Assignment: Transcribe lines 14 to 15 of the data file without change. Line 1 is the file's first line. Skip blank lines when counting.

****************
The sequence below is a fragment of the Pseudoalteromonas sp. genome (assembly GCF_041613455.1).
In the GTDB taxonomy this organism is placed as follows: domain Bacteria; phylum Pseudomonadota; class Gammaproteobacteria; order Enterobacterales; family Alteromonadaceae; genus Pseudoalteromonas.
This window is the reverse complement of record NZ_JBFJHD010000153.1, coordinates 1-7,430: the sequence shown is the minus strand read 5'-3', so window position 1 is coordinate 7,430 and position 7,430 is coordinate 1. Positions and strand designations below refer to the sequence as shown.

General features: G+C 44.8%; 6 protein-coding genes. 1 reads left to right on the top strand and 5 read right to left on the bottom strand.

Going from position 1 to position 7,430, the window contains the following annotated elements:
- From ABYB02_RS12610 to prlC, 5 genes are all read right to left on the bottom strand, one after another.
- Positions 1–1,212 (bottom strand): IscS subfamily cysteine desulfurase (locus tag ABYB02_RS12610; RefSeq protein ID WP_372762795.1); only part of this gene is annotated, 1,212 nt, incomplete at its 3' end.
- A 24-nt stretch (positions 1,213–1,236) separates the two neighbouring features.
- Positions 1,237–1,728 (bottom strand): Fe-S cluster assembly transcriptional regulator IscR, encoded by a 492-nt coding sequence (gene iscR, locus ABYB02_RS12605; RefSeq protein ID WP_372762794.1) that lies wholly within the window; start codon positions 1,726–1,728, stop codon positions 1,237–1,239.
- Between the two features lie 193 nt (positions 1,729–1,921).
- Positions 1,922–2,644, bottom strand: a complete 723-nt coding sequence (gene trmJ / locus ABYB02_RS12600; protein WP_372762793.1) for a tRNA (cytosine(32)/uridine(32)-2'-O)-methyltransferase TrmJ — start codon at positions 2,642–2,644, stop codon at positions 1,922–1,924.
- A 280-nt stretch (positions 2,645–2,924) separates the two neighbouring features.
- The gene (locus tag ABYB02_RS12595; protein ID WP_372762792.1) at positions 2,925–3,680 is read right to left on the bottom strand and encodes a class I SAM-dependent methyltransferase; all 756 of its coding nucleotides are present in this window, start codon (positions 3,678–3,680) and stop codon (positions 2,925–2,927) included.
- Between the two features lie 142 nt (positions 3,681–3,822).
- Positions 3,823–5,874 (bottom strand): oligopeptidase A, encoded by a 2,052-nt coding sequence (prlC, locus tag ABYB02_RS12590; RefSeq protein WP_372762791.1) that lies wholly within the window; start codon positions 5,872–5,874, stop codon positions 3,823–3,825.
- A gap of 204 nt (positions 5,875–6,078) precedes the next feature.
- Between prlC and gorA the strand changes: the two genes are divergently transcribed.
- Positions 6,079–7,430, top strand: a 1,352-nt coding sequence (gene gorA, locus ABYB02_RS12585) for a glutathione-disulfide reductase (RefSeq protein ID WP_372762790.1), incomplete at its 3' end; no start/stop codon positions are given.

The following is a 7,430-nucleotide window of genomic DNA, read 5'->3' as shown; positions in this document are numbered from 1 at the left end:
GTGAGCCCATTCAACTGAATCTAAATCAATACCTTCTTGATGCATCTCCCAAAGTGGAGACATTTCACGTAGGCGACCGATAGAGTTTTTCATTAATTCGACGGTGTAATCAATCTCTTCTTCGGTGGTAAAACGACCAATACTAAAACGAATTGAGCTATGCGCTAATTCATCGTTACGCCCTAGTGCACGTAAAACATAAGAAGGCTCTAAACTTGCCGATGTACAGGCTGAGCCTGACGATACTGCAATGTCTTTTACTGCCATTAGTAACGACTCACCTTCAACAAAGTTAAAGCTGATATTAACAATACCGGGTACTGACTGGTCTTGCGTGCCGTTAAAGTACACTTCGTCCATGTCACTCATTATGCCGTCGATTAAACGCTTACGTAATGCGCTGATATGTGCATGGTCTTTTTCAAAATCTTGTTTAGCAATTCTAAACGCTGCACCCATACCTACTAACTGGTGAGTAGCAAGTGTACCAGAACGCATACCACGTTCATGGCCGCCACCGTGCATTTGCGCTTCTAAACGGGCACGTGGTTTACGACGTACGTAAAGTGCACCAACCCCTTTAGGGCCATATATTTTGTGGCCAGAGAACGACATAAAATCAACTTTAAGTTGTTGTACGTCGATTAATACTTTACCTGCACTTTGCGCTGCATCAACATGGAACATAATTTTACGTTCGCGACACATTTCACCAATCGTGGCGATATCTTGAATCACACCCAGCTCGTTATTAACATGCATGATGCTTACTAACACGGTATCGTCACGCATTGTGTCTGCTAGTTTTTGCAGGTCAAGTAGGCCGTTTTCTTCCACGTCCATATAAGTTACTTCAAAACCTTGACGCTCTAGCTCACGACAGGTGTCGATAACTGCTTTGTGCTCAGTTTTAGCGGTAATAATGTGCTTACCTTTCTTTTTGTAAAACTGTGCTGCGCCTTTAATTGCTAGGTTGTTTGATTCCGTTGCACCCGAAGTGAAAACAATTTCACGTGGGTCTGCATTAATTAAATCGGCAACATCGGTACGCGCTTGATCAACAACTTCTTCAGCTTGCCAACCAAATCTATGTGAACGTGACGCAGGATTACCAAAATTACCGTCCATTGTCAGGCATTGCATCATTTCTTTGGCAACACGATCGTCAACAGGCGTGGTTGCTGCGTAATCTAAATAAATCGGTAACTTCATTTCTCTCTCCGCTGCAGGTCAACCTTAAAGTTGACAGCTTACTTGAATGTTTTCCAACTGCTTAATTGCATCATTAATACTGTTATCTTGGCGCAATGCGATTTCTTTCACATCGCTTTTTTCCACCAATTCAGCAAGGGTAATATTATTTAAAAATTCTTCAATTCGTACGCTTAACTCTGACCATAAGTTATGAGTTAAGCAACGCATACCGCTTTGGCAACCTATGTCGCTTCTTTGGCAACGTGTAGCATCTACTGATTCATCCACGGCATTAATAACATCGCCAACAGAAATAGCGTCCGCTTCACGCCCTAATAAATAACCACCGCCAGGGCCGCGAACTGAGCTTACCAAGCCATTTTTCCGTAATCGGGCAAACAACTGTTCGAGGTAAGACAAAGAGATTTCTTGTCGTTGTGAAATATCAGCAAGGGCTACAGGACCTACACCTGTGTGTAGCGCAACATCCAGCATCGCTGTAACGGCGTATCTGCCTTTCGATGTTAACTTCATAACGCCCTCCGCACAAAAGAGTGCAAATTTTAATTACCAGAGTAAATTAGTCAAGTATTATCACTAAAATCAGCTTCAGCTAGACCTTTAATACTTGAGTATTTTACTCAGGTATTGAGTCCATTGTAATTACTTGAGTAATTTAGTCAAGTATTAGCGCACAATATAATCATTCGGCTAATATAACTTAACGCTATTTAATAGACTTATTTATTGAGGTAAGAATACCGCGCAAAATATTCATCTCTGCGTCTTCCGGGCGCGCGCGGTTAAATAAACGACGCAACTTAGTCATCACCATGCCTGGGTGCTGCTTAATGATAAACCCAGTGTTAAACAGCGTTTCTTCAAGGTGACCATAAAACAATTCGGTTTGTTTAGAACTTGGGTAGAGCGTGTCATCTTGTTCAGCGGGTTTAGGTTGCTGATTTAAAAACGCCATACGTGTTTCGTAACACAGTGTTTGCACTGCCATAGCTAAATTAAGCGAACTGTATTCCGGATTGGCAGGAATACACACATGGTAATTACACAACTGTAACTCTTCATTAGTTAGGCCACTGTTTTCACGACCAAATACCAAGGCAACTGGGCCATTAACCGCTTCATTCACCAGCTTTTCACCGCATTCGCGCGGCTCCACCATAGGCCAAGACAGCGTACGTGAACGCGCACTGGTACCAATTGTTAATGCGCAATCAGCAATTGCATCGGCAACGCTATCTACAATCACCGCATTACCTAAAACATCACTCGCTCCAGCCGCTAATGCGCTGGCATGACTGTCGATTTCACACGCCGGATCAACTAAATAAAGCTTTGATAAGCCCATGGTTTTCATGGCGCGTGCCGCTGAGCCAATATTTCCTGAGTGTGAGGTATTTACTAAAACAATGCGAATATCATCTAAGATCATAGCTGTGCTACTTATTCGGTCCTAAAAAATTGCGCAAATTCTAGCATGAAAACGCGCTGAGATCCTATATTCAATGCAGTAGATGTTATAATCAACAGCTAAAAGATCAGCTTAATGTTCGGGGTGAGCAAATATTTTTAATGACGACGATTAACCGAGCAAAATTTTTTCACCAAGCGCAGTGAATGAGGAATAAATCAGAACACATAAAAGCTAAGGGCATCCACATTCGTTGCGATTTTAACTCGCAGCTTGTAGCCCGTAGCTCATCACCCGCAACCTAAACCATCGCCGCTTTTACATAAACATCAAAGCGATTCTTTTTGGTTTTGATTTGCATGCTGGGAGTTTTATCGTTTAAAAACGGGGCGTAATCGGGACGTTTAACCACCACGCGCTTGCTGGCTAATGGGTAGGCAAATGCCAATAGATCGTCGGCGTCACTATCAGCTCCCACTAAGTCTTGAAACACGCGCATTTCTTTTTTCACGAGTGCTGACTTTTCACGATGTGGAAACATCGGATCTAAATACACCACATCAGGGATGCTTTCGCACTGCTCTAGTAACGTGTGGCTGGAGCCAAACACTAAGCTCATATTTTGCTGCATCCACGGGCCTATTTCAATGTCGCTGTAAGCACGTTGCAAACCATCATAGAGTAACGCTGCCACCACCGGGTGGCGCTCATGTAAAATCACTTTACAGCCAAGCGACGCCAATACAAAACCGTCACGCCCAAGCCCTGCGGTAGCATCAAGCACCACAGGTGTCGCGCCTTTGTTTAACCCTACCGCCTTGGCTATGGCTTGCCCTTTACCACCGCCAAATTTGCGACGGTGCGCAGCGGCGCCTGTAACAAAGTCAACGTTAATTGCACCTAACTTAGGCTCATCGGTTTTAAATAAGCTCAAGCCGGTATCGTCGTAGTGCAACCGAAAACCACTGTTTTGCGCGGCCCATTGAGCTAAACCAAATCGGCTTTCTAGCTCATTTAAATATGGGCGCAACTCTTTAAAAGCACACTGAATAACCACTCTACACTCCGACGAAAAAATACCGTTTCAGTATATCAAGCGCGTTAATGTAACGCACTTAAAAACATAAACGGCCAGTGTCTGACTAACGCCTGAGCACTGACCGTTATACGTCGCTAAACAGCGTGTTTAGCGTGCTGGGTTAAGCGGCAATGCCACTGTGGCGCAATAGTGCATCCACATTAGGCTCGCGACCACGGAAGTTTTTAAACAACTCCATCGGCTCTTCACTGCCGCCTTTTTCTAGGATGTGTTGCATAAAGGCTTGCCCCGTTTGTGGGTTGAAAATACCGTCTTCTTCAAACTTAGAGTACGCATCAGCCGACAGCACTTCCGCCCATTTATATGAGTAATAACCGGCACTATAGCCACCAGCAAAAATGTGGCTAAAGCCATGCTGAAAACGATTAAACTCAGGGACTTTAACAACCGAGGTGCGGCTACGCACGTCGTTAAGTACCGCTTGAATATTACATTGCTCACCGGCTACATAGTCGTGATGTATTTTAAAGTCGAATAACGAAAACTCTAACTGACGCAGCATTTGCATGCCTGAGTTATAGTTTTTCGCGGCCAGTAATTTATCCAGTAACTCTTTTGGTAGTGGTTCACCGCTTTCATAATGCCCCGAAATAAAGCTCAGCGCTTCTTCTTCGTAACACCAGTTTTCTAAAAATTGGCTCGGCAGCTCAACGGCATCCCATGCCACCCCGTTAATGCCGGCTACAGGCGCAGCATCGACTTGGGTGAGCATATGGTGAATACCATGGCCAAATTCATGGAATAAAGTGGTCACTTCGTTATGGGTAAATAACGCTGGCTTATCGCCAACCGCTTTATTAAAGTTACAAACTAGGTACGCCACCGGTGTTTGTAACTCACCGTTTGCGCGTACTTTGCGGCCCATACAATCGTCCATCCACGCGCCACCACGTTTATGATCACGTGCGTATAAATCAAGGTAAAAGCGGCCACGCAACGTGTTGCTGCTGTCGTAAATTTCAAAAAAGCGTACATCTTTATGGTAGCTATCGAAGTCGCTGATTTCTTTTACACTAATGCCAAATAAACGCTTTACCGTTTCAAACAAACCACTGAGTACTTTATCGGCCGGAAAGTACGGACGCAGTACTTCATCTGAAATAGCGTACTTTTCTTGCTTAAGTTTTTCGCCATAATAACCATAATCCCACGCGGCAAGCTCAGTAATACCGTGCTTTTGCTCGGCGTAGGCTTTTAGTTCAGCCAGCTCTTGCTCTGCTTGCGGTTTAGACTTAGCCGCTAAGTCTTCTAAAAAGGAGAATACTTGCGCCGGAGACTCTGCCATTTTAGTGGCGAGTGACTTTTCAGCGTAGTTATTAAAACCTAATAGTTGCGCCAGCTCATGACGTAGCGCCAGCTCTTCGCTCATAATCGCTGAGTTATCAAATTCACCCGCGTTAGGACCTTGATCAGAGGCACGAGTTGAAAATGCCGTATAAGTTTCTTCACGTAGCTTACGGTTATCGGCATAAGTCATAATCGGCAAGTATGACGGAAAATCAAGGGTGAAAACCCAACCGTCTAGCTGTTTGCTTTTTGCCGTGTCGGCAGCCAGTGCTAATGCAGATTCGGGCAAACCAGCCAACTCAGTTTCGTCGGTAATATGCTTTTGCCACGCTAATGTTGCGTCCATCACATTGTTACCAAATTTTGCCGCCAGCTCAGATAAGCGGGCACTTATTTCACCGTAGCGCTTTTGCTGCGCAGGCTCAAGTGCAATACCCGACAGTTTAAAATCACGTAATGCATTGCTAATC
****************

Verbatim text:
- Between the two features lie 142 nt (positions 3,681–3,822).
- Positions 3,823–5,874 (bottom strand): oligopeptidase A, encoded by a 2,052-nt coding sequence (prlC, locus tag ABYB02_RS12590; RefSeq protein WP_372762791.1) that lies wholly within the window; start codon positions 5,872–5,874, stop codon positions 3,823–3,825.